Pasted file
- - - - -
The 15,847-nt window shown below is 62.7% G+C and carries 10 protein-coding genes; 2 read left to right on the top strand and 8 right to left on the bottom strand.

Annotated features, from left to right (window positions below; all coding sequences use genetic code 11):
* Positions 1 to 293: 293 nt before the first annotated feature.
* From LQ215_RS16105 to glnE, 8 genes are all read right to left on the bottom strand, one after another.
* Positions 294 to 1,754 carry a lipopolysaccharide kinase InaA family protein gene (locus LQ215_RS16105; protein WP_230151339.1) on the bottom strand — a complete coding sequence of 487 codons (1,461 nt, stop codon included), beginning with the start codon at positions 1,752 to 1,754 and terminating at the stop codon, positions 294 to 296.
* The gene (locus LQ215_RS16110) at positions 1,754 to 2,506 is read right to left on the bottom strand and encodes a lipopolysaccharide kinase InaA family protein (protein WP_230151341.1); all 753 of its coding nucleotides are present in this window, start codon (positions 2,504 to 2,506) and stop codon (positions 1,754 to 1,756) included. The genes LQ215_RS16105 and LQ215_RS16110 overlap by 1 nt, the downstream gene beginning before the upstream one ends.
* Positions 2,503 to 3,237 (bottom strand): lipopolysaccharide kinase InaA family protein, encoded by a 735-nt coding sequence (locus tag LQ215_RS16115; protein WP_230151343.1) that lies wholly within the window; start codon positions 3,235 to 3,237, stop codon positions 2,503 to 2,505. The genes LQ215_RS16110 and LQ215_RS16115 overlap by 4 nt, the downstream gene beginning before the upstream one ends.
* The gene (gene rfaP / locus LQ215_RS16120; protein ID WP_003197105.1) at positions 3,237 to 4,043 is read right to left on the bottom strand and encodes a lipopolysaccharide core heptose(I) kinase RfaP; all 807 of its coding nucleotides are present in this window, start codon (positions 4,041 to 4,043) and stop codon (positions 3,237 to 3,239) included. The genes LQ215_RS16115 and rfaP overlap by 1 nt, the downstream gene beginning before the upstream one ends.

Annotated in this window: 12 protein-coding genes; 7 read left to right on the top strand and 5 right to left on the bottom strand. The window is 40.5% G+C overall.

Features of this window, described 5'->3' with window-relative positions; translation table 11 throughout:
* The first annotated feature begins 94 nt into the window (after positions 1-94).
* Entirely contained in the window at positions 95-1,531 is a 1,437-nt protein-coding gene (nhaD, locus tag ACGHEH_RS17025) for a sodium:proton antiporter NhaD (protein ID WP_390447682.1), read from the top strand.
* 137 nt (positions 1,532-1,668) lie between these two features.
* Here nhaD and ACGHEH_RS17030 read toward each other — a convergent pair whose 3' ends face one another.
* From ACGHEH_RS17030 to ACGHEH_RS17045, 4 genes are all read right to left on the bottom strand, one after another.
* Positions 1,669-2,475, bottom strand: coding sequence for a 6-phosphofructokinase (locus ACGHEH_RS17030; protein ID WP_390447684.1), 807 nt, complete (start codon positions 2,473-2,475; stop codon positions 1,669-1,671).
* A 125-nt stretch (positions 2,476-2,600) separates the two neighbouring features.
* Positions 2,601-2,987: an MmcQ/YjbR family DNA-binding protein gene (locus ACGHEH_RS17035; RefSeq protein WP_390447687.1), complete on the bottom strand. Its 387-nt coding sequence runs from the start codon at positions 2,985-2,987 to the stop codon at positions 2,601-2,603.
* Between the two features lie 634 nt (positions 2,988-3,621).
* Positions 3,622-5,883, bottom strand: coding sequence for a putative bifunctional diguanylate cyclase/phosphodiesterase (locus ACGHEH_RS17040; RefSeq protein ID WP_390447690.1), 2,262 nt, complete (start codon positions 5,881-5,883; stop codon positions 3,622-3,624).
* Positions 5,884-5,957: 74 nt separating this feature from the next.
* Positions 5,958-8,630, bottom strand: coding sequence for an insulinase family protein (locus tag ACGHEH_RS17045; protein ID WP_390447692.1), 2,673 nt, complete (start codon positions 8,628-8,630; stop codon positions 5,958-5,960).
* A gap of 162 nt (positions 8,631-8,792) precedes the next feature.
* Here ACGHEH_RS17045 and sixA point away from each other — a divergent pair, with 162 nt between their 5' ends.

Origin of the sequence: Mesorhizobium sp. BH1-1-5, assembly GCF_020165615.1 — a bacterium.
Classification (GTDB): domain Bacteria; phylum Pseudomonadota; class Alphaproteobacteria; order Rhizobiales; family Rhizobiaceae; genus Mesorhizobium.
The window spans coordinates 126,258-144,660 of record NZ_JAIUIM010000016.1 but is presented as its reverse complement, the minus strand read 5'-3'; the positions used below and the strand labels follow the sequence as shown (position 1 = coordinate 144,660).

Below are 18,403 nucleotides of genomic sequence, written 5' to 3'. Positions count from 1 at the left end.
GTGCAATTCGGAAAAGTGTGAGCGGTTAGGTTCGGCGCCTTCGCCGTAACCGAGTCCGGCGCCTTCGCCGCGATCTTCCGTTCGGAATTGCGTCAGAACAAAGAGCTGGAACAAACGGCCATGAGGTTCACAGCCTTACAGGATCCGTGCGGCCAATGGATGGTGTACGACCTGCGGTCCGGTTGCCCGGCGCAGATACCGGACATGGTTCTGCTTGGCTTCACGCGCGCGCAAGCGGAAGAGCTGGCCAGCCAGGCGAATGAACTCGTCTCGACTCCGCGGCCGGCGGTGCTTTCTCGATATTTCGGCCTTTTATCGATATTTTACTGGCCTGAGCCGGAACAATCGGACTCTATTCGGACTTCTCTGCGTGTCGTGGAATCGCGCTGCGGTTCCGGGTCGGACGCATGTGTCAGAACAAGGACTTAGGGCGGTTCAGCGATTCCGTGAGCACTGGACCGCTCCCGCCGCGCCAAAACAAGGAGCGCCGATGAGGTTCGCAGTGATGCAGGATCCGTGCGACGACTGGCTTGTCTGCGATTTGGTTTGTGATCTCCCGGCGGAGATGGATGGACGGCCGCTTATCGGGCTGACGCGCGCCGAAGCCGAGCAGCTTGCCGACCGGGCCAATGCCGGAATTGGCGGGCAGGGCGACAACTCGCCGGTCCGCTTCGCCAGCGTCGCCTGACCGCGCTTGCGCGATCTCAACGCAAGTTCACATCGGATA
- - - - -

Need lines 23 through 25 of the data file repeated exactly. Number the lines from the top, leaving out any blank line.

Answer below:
* A gap of 162 nt (positions 8,631-8,792) precedes the next feature.
* Here ACGHEH_RS17045 and sixA point away from each other — a divergent pair, with 162 nt between their 5' ends.

Origin of the sequence: Mesorhizobium sp. BH1-1-5, assembly GCF_020165615.1 — a bacterium.